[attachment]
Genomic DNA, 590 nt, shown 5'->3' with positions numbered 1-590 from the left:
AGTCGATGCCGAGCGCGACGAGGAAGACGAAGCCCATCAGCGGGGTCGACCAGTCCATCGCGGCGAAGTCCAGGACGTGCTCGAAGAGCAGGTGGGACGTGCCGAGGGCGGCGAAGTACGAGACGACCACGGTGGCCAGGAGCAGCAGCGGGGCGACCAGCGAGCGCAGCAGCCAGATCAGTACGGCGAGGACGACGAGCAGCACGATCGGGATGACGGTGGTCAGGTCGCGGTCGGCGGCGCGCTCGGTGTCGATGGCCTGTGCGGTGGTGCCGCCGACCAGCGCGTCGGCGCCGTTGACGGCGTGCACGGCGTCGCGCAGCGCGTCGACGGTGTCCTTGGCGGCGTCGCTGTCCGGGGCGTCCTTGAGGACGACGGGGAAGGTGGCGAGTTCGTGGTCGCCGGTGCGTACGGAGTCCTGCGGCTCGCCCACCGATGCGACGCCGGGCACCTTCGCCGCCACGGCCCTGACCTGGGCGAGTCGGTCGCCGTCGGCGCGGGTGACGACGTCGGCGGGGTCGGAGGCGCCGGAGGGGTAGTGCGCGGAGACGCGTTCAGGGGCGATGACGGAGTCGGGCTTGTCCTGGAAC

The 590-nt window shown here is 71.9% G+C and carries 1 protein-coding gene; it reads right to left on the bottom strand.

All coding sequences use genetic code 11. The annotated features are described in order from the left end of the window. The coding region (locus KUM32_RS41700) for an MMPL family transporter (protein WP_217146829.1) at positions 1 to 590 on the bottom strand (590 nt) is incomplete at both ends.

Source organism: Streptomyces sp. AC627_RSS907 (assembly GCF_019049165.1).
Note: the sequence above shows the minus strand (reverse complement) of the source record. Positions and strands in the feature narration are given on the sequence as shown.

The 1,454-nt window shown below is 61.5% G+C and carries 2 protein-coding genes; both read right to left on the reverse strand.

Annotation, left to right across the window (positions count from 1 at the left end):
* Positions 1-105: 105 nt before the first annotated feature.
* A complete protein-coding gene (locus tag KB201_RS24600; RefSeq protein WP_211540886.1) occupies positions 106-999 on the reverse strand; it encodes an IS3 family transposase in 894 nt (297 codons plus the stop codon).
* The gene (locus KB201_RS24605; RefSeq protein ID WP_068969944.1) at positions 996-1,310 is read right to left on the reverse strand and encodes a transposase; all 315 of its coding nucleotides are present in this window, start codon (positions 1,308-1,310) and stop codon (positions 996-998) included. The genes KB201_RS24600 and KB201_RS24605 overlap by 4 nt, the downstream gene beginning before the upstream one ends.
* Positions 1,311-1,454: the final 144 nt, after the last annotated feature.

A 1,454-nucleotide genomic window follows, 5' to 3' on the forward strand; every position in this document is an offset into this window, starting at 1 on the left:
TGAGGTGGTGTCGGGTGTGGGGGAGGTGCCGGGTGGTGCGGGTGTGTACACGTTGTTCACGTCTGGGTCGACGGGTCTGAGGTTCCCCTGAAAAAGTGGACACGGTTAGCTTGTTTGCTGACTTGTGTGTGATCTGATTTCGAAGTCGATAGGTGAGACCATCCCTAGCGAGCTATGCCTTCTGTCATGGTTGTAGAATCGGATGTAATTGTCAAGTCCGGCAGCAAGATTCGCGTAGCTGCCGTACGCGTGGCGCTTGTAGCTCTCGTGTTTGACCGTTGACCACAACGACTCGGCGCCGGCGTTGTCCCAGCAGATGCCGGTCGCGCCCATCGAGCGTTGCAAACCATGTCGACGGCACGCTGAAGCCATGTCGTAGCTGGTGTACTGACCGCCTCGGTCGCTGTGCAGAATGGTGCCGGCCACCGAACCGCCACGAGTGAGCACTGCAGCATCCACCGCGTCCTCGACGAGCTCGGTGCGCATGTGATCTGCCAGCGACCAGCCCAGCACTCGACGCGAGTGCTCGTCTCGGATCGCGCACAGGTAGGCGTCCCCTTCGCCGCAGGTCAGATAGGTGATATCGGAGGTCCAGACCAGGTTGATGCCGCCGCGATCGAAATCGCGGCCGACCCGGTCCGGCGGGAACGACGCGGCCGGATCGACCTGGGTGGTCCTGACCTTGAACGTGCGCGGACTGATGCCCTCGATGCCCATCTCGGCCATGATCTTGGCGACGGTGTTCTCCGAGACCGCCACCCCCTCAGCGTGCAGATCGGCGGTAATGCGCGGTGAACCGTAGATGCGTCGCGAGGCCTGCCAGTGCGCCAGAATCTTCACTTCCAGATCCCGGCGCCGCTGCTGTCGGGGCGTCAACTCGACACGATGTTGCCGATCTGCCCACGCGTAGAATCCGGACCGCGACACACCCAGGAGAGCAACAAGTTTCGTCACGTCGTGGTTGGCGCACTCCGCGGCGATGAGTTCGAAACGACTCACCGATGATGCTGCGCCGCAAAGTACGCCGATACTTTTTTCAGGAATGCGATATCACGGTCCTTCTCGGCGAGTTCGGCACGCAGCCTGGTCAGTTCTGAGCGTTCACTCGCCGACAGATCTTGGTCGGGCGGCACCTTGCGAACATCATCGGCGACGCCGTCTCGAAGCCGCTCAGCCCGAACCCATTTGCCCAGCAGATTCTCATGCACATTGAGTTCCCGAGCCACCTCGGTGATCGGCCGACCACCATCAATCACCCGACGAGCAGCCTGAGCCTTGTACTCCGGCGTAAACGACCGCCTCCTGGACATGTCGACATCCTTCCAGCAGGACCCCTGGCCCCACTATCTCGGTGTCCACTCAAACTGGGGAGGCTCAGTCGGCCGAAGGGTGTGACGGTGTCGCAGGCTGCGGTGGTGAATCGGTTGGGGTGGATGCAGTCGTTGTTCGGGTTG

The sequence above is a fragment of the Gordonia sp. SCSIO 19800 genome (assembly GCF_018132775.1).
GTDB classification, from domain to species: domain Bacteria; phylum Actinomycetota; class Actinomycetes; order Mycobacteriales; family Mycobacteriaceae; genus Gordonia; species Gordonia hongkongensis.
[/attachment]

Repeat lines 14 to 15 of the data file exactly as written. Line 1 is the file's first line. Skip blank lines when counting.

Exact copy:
TGAGGTGGTGTCGGGTGTGGGGGAGGTGCCGGGTGGTGCGGGTGTGTACACGTTGTTCACGTCTGGGTCGACGGGTCTGAGGTTCCCCTGAAAAAGTGGACACGGTTAGCTTGTTTGCTGACTTGTGTGTGATCTGATTTCGAAGTCGATAGGTGAGACCATCCCTAGCGAGCTATGCCTTCTGTCATGGTTGTAGAATCGGATGTAATTGTCAAGTCCGGCAGCAAGATTCGCGTAGCTGCCGTACGCGTGGCGCTTGTAGCTCTCGTGTTTGACCGTTGACCACAACGACTCGGCGCCGGCGTTGTCCCAGCAGATGCCGGTCGCGCCCATCGAGCGTTGCAAACCATGTCGACGGCACGCTGAAGCCATGTCGTAGCTGGTGTACTGACCGCCTCGGTCGCTGTGCAGAATGGTGCCGGCCACCGAACCGCCACGAGTGAGCACTGCAGCATCCACCGCGTCCTCGACGAGCTCGGTGCGCATGTGATCTGCCAGCGACCAGCCCAGCACTCGACGCGAGTGCTCGTCTCGGATCGCGCACAGGTAGGCGTCCCCTTCGCCGCAGGTCAGATAGGTGATATCGGAGGTCCAGACCAGGTTGATGCCGCCGCGATCGAAATCGCGGCCGACCCGGTCCGGCGGGAACGACGCGGCCGGATCGACCTGGGTGGTCCTGACCTTGAACGTGCGCGGACTGATGCCCTCGATGCCCATCTCGGCCATGATCTTGGCGACGGTGTTCTCCGAGACCGCCACCCCCTCAGCGTGCAGATCGGCGGTAATGCGCGGTGAACCGTAGATGCGTCGCGAGGCCTGCCAGTGCGCCAGAATCTTCACTTCCAGATCCCGGCGCCGCTGCTGTCGGGGCGTCAACTCGACACGATGTTGCCGATCTGCCCACGCGTAGAATCCGGACCGCGACACACCCAGGAGAGCAACAAGTTTCGTCACGTCGTGGTTGGCGCACTCCGCGGCGATGAGTTCGAAACGACTCACCGATGATGCTGCGCCGCAAAGTACGCCGATACTTTTTTCAGGAATGCGATATCACGGTCCTTCTCGGCGAGTTCGGCACGCAGCCTGGTCAGTTCTGAGCGTTCACTCGCCGACAGATCTTGGTCGGGCGGCACCTTGCGAACATCATCGGCGACGCCGTCTCGAAGCCGCTCAGCCCGAACCCATTTGCCCAGCAGATTCTCATGCACATTGAGTTCCCGAGCCACCTCGGTGATCGGCCGACCACCATCAATCACCCGACGAGCAGCCTGAGCCTTGTACTCCGGCGTAAACGACCGCCTCCTGGACATGTCGACATCCTTCCAGCAGGACCCCTGGCCCCACTATCTCGGTGTCCACTCAAACTGGGGAGGCTCAGTCGGCCGAAGGGTGTGACGGTGTCGCAGGCTGCGGTGGTGAATCGGTTGGGGTGGATGCAGTCGTTGTTCGGGTTG

The sequence above is a fragment of the Gordonia sp. SCSIO 19800 genome (assembly GCF_018132775.1).